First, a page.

The Harvard chapter of Kappa Kappa Gamma announced Monday it disbanded from its national organization and has reformed as a gender-neutral social club.
Kappa Kappa Gamma is the first Harvard sorority to become gender-neutral after the school adopted a policy that punishes members of single-gender groups, reported The Harvard Crimson Monday. The sorority has rebranded as the Fleur-de-Lis, a group that, while intended for “female-identifying individuals,” will be open to men.
“The formation of The Fleur is the culmination of numerous discussions spanning the last two or so years within Harvard’s Chapter of Kappa Kappa Gamma and with the administration,” said Tiana Menon, president of the Fleur-de-Lis. “[Administrators] have helped shape the path we as a group have chosen to pursue.”
Menon noted the influence of Harvard’s December 2017 policy banning members of single-gender groups from holding campus leadership offices, becoming varsity athletic captains, and receiving Harvard endorsement for programs like the Rhodes Scholarship. At one point, a Harvard faculty committee was considering banning single-gender groups entirely. (RELATED: Harvard Faculty Committee Recommends Banning Frats)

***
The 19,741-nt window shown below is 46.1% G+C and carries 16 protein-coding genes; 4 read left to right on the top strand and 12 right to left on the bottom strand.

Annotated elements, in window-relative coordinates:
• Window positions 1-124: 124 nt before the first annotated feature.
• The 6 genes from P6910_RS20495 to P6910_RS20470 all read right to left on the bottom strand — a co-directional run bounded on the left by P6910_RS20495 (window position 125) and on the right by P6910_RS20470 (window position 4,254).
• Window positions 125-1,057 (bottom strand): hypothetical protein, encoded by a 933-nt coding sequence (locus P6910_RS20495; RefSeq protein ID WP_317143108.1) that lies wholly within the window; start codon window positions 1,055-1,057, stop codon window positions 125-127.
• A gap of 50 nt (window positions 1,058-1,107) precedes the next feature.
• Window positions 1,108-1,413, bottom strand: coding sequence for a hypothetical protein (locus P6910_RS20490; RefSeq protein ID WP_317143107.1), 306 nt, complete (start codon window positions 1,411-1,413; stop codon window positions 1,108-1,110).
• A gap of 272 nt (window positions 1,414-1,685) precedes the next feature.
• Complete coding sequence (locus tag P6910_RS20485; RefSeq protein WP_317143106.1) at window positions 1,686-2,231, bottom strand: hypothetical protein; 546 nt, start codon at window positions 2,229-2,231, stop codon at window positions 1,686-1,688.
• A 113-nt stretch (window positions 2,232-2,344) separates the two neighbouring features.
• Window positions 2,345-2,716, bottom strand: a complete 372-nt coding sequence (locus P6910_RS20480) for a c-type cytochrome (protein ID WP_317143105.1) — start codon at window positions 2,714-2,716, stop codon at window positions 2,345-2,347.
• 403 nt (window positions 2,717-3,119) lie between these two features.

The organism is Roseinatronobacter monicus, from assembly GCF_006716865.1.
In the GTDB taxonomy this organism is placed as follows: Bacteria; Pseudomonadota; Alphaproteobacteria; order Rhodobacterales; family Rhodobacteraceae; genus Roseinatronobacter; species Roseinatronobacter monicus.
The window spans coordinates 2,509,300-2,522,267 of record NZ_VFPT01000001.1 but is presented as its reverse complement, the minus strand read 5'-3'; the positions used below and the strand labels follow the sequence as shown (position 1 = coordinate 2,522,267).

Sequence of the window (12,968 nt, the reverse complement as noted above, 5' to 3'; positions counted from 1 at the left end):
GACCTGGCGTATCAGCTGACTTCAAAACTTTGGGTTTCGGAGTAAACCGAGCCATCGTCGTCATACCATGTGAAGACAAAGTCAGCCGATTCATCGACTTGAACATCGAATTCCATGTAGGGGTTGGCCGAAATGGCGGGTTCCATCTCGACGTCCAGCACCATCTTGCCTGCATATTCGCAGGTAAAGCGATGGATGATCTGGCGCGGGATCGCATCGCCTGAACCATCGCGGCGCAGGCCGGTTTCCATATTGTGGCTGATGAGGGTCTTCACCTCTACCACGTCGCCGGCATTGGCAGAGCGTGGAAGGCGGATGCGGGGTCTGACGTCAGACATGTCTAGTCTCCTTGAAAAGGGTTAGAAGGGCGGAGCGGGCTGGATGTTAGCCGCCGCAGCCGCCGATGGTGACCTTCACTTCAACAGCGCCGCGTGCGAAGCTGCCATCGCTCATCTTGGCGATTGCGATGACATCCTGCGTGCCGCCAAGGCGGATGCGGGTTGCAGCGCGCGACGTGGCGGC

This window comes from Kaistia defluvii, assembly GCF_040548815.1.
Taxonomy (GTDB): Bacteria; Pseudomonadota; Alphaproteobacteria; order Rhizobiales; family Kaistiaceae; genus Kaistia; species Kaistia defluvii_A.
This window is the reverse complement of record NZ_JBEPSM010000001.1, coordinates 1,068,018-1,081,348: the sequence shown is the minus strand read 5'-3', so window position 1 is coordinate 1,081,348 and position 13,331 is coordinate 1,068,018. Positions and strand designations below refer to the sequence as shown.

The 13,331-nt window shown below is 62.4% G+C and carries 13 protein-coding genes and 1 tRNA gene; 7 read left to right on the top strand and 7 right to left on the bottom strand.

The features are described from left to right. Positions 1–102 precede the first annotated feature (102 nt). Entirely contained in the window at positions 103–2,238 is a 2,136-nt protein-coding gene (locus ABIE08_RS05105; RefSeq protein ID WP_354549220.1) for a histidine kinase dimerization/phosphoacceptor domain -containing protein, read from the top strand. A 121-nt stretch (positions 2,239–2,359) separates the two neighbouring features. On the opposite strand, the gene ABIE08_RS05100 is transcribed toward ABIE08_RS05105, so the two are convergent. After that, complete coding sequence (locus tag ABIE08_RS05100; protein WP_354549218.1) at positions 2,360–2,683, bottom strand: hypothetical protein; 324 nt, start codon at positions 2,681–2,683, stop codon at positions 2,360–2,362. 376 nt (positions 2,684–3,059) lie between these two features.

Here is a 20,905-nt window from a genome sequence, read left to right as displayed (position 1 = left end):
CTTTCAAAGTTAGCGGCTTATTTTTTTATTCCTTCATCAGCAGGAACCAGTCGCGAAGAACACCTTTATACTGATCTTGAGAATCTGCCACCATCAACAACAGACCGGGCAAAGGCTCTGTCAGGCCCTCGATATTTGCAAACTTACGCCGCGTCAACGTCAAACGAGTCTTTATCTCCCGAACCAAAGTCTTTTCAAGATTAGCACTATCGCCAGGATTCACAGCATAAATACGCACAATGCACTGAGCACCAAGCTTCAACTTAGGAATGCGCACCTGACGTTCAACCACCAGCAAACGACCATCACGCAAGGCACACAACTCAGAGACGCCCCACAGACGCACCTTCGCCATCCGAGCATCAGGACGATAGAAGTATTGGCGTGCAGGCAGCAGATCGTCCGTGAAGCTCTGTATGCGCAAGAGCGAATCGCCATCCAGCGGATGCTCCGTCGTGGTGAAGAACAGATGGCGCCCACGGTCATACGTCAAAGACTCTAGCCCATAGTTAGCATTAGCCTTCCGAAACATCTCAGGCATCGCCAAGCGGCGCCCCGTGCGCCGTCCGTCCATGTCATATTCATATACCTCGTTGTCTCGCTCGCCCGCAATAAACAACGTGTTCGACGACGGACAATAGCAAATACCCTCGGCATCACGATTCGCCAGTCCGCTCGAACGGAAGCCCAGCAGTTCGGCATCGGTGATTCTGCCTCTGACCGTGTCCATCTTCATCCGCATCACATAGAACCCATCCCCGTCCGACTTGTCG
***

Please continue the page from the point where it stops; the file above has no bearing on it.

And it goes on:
“This kind of positive change is made possible by our students’ leadership in creating environments and cultures rooted in respect and inclusion,” said Rakesh Khurana, Harvard dean, according to The Crimson. “As members of this community, we all have an opportunity to strengthen our culture both for current students and future generations, and I applaud the Fleur-de-Lis on their efforts.”
Fleur-de-Lis is the first sorority at Harvard to gender-neutral and follows the September 2017 decisions by fraternities Kappa Sigma and Alpha Epsilon Phi to open their doors to students regardless of gender.
The national KKG chapter declined to comment to The Daily Caller News Foundation.
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